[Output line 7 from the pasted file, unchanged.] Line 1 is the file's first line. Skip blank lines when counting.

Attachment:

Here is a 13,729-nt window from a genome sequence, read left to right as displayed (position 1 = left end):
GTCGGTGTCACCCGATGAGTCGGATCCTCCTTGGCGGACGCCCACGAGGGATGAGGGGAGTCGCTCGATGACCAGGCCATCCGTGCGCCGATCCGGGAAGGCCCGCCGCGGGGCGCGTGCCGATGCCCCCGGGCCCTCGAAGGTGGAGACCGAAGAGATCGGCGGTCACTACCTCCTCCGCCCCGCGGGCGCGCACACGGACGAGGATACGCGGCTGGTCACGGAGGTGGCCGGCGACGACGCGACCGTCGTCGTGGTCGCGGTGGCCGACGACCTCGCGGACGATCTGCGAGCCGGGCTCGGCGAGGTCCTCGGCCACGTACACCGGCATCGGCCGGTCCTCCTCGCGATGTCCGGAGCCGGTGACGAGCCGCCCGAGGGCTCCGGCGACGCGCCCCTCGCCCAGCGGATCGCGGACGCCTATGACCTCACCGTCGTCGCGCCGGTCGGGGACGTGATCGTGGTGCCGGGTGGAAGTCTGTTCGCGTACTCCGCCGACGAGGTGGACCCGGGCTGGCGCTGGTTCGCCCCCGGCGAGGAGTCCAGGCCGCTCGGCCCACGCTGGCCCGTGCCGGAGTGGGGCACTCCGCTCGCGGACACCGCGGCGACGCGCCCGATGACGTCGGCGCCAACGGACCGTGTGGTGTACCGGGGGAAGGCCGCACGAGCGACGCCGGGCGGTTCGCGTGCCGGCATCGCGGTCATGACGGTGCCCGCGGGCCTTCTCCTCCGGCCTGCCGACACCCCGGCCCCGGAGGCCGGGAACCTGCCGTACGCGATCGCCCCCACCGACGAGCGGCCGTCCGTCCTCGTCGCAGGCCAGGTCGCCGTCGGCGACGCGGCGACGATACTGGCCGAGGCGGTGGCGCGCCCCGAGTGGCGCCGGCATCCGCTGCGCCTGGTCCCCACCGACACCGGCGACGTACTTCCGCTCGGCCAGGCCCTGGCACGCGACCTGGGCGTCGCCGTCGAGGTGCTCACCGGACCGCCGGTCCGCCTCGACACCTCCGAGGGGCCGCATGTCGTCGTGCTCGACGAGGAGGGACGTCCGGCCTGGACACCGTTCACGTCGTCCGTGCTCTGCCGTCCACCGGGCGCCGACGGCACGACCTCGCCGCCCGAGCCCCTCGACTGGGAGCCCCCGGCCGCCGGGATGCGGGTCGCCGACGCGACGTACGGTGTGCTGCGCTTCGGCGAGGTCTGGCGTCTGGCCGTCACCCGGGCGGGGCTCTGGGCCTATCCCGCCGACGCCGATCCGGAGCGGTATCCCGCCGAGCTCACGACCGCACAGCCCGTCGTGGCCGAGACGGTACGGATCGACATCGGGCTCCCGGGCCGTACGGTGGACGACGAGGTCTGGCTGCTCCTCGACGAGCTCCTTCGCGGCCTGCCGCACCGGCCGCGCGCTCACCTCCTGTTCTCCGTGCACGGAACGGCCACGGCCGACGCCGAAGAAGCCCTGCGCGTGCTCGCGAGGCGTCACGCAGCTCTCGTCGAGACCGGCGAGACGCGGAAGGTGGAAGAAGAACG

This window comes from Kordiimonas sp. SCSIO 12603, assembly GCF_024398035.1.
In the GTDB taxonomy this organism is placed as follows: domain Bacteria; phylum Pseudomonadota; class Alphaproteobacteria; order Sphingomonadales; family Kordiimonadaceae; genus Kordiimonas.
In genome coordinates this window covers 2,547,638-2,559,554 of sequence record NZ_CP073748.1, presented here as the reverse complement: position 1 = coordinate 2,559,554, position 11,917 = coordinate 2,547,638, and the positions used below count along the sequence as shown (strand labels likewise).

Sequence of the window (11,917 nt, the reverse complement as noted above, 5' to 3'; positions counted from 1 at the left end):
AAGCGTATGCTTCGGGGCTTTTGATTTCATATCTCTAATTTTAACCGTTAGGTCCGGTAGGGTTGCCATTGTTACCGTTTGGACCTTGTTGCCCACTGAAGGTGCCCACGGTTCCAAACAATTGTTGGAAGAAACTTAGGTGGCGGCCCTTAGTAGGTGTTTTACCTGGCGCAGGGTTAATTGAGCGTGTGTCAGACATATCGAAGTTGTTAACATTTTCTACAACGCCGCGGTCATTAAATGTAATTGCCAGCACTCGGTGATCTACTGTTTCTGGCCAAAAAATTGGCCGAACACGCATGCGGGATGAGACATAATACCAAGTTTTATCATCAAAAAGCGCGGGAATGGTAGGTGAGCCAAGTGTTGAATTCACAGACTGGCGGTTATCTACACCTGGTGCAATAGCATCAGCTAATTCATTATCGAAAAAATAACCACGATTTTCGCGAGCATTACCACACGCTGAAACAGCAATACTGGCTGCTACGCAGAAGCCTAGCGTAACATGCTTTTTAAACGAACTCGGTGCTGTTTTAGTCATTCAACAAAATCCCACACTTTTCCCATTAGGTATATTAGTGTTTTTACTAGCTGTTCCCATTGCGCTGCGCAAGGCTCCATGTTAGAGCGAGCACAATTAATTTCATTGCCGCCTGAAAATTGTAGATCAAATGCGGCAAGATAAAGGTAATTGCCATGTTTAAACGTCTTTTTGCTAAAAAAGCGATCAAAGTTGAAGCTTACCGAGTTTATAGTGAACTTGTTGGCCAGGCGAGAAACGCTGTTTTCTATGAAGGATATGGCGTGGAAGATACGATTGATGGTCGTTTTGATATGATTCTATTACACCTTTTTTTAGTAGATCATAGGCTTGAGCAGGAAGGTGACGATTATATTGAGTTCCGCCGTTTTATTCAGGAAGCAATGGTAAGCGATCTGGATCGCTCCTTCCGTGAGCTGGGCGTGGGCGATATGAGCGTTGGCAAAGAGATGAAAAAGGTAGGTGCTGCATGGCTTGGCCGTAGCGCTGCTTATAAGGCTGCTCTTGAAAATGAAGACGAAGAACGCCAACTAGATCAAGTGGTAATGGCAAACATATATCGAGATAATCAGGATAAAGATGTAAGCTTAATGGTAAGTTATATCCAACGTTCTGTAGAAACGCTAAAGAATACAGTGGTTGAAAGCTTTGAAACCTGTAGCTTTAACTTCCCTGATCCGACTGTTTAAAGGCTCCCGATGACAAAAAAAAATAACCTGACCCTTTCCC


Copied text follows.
AAGCGTATGCTTCGGGGCTTTTGATTTCATATCTCTAATTTTAACCGTTAGGTCCGGTAGGGTTGCCATTGTTACCGTTTGGACCTTGTTGCCCACTGAAGGTGCCCACGGTTCCAAACAATTGTTGGAAGAAACTTAGGTGGCGGCCCTTAGTAGGTGTTTTACCTGGCGCAGGGTTAATTGAGCGTGTGTCAGACATATCGAAGTTGTTAACATTTTCTACAACGCCGCGGTCATTAAATGTAATTGCCAGCACTCGGTGATCTACTGTTTCTGGCCAAAAAATTGGCCGAACACGCATGCGGGATGAGACATAATACCAAGTTTTATCATCAAAAAGCGCGGGAATGGTAGGTGAGCCAAGTGTTGAATTCACAGACTGGCGGTTATCTACACCTGGTGCAATAGCATCAGCTAATTCATTATCGAAAAAATAACCACGATTTTCGCGAGCATTACCACACGCTGAAACAGCAATACTGGCTGCTACGCAGAAGCCTAGCGTAACATGCTTTTTAAACGAACTCGGTGCTGTTTTAGTCATTCAACAAAATCCCACACTTTTCCCATTAGGTATATTAGTGTTTTTACTAGCTGTTCCCATTGCGCTGCGCAAGGCTCCATGTTAGAGCGAGCACAATTAATTTCATTGCCGCCTGAAAATTGTAGATCAAATGCGGCAAGATAAAGGTAATTGCCATGTTTAAACGTCTTTTTGCTAAAAAAGCGATCAAAGTTGAAGCTTACCGAGTTTATAGTGAACTTGTTGGCCAGGCGAGAAACGCTGTTTTCTATGAAGGATATGGCGTGGAAGATACGATTGATGGTCGTTTTGATATGATTCTATTACACCTTTTTTTAGTAGATCATAGGCTTGAGCAGGAAGGTGACGATTATATTGAGTTCCGCCGTTTTATTCAGGAAGCAATGGTAAGCGATCTGGATCGCTCCTTCCGTGAGCTGGGCGTGGGCGATATGAGCGTTGGCAAAGAGATGAAAAAGGTAGGTGCTGCATGGCTTGGCCGTAGCGCTGCTTATAAGGCTGCTCTTGAAAATGAAGACGAAGAACGCCAACTAGATCAAGTGGTAATGGCAAACATATATCGAGATAATCAGGATAAAGATGTAAGCTTAATGGTAAGTTATATCCAACGTTCTGTAGAAACGCTAAAGAATACAGTGGTTGAAAGCTTTGAAACCTGTAGCTTTAACTTCCCTGATCCGACTGTTTAAAGGCTCCCGATGACAAAAAAAAATAACCTGACCCTTTCCC